- Associated Press - Wednesday, May 9, 2018

LITTLE ROCK, Ark. (AP) - An Arkansas midwife is appealing a finding that she violated a new state regulation that requires vaginal exams for pregnant women who wish to give birth at home.

The state Department of Health in October began requiring vaginal exams as part of the pregnancy health assessments, the Arkansas Democrat-Gazette reported. The assessments are meant to determine whether the mother has any medical conditions that would make giving birth at home dangerous or require consultation with a doctor.

Some women who argue that the exam is invasive and unnecessary have agreed to submit to it anyway, while other women have refused.

Midwife Mary Alexander was found to be in violation of the rules after she delivered a baby in November for a client who refused an exam.

Some midwives say that some of their dropped clients have gone on to give birth at home without assistance. Alexander said she won’t abandon her clients.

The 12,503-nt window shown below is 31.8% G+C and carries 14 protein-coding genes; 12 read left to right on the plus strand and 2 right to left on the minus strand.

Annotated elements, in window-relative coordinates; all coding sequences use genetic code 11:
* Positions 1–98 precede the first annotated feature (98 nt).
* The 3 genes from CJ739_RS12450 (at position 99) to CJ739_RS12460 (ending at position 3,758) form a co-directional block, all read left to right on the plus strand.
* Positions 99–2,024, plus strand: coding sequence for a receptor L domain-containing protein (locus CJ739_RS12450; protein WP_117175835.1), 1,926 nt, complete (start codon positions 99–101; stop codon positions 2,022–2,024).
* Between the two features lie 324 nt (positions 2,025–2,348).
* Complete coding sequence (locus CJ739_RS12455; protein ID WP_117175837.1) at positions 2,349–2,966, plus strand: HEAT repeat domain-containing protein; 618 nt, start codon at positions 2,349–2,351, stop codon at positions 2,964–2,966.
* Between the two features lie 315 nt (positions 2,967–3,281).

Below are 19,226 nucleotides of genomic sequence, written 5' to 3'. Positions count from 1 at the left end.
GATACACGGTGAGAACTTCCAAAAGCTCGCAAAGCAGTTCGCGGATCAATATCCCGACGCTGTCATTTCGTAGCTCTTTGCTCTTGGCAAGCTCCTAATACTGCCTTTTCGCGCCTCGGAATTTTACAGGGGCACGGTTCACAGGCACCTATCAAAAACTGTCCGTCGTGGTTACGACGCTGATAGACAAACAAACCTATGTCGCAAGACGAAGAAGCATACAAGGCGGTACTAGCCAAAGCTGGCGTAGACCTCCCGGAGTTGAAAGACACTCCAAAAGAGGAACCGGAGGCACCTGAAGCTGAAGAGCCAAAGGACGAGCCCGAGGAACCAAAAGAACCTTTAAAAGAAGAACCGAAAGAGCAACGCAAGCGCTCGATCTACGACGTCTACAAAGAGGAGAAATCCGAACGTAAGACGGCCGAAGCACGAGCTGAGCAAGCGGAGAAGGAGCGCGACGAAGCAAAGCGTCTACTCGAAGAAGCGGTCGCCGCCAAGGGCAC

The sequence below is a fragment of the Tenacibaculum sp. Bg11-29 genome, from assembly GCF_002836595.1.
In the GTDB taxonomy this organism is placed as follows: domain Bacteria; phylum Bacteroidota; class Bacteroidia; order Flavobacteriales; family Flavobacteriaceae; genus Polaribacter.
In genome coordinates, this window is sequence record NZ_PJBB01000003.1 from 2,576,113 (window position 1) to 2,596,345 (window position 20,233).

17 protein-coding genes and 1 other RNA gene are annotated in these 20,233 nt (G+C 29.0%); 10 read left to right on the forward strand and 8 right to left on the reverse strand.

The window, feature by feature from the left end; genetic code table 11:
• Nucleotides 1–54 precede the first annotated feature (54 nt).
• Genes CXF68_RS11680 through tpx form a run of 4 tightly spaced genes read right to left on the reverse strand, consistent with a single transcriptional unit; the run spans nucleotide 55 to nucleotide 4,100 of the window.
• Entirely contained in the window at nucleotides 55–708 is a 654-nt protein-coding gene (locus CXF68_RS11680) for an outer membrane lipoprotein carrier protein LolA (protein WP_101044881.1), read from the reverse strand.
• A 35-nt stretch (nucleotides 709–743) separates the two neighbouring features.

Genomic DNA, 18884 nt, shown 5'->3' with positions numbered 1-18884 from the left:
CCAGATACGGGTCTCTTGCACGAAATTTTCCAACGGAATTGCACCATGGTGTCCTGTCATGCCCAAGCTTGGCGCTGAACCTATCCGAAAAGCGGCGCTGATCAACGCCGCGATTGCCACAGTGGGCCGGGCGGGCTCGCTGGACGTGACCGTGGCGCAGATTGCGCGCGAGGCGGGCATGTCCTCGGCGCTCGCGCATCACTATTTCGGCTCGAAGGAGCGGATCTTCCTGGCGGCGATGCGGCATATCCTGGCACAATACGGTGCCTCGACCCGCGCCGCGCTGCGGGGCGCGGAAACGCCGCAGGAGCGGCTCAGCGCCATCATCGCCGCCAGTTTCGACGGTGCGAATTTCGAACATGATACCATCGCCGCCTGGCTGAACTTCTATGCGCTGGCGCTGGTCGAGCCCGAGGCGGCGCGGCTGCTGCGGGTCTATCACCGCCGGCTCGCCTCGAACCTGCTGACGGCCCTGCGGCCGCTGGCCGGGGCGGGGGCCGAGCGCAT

“We don’t think that these vaginal exams are necessary,” Alexander said. “They don’t give information that would declare the woman high risk for home delivery or not.”

A committee of the state Board of Health will hear her appeal of the rule violation finding on Thursday.

William Greenfield is the medical director for the Health Department’s family health services. He said the rule was created by a panel of nurse practitioners to ensure standard practice across health units statewide.

“This is about our health care consumers - that they get a standard and safe health experience,” Greenfield said.

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Information from: Arkansas Democrat-Gazette, http://www.arkansasonline.com

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